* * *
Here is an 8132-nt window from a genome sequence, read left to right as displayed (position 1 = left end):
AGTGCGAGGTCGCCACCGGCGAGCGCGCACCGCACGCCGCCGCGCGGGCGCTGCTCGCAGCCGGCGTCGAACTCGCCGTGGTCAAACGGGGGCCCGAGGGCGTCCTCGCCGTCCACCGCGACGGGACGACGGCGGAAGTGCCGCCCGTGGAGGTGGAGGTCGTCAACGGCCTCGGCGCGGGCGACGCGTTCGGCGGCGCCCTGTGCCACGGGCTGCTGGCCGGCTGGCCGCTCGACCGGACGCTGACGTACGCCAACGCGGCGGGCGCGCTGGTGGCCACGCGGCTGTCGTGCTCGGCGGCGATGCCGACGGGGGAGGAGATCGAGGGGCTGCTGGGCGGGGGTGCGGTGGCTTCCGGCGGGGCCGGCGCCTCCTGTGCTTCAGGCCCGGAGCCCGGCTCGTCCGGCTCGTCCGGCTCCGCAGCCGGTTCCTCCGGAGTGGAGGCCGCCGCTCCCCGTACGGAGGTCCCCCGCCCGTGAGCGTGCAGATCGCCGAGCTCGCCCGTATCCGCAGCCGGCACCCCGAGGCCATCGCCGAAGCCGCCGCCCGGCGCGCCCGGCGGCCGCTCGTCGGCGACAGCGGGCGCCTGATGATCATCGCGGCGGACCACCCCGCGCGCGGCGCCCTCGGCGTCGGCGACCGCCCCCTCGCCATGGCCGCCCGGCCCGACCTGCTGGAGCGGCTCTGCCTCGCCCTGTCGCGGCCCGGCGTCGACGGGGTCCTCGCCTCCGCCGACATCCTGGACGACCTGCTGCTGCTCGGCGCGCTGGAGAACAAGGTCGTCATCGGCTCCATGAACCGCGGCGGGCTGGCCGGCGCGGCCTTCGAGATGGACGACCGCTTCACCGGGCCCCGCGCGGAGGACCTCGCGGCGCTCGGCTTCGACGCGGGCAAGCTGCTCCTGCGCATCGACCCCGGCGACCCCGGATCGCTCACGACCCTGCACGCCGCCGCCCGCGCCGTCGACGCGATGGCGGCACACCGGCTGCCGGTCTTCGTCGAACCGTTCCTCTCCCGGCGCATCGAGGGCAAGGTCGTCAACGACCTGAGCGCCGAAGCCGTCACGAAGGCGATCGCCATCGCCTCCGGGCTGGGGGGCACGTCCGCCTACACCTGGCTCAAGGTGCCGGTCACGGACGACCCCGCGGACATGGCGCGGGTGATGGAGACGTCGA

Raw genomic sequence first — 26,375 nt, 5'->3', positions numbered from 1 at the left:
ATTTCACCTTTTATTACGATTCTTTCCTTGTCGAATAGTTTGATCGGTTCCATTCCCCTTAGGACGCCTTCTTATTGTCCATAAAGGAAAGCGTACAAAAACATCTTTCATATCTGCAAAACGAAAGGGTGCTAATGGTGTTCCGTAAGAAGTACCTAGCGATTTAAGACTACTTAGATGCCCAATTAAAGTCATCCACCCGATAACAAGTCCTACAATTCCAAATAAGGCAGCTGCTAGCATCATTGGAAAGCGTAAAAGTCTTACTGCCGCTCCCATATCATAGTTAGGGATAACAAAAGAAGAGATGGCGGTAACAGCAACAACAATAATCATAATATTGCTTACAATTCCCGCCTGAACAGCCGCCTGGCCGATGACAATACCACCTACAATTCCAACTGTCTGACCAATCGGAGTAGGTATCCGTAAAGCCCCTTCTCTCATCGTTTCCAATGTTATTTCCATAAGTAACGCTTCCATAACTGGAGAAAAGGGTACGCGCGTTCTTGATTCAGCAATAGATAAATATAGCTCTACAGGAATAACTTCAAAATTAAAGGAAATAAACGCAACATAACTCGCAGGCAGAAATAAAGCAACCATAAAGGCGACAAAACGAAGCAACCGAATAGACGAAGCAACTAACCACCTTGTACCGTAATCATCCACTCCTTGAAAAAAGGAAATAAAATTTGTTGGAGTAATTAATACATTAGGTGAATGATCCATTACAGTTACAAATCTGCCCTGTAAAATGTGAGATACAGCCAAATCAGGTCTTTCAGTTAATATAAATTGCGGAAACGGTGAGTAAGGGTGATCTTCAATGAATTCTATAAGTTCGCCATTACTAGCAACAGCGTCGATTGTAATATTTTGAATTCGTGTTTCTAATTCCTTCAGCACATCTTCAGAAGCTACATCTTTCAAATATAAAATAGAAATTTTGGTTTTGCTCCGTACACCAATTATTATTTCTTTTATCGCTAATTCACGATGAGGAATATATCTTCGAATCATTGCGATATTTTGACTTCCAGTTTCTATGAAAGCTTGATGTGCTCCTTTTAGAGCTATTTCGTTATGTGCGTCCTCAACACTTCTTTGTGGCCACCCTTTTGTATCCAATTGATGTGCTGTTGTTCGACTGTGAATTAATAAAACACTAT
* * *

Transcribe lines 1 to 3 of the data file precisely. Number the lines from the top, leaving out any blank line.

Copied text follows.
Here is an 8132-nt window from a genome sequence, read left to right as displayed (position 1 = left end):
AGTGCGAGGTCGCCACCGGCGAGCGCGCACCGCACGCCGCCGCGCGGGCGCTGCTCGCAGCCGGCGTCGAACTCGCCGTGGTCAAACGGGGGCCCGAGGGCGTCCTCGCCGTCCACCGCGACGGGACGACGGCGGAAGTGCCGCCCGTGGAGGTGGAGGTCGTCAACGGCCTCGGCGCGGGCGACGCGTTCGGCGGCGCCCTGTGCCACGGGCTGCTGGCCGGCTGGCCGCTCGACCGGACGCTGACGTACGCCAACGCGGCGGGCGCGCTGGTGGCCACGCGGCTGTCGTGCTCGGCGGCGATGCCGACGGGGGAGGAGATCGAGGGGCTGCTGGGCGGGGGTGCGGTGGCTTCCGGCGGGGCCGGCGCCTCCTGTGCTTCAGGCCCGGAGCCCGGCTCGTCCGGCTCGTCCGGCTCCGCAGCCGGTTCCTCCGGAGTGGAGGCCGCCGCTCCCCGTACGGAGGTCCCCCGCCCGTGAGCGTGCAGATCGCCGAGCTCGCCCGTATCCGCAGCCGGCACCCCGAGGCCATCGCCGAAGCCGCCGCCCGGCGCGCCCGGCGGCCGCTCGTCGGCGACAGCGGGCGCCTGATGATCATCGCGGCGGACCACCCCGCGCGCGGCGCCCTCGGCGTCGGCGACCGCCCCCTCGCCATGGCCGCCCGGCCCGACCTGCTGGAGCGGCTCTGCCTCGCCCTGTCGCGGCCCGGCGTCGACGGGGTCCTCGCCTCCGCCGACATCCTGGACGACCTGCTGCTGCTCGGCGCGCTGGAGAACAAGGTCGTCATCGGCTCCATGAACCGCGGCGGGCTGGCCGGCGCGGCCTTCGAGATGGACGACCGCTTCACCGGGCCCCGCGCGGAGGACCTCGCGGCGCTCGGCTTCGACGCGGGCAAGCTGCTCCTGCGCATCGACCCCGGCGACCCCGGATCGCTCACGACCCTGCACGCCGCCGCCCGCGCCGTCGACGCGATGGCGGCACACCGGCTGCCGGTCTTCGTCGAACCGTTCCTCTCCCGGCGCATCGAGGGCAAGGTCGTCAACGACCTGAGCGCCGAAGCCGTCACGAAGGCGATCGCCATCGCCTCCGGGCTGGGGGGCACGTCCGCCTACACCTGGCTCAAGGTGCCGGTCACGGACGACCCCGCGGACATGGCGCGGGTGATGGAGACGTCGA

Raw genomic sequence first — 26,375 nt, 5'->3', positions numbered from 1 at the left: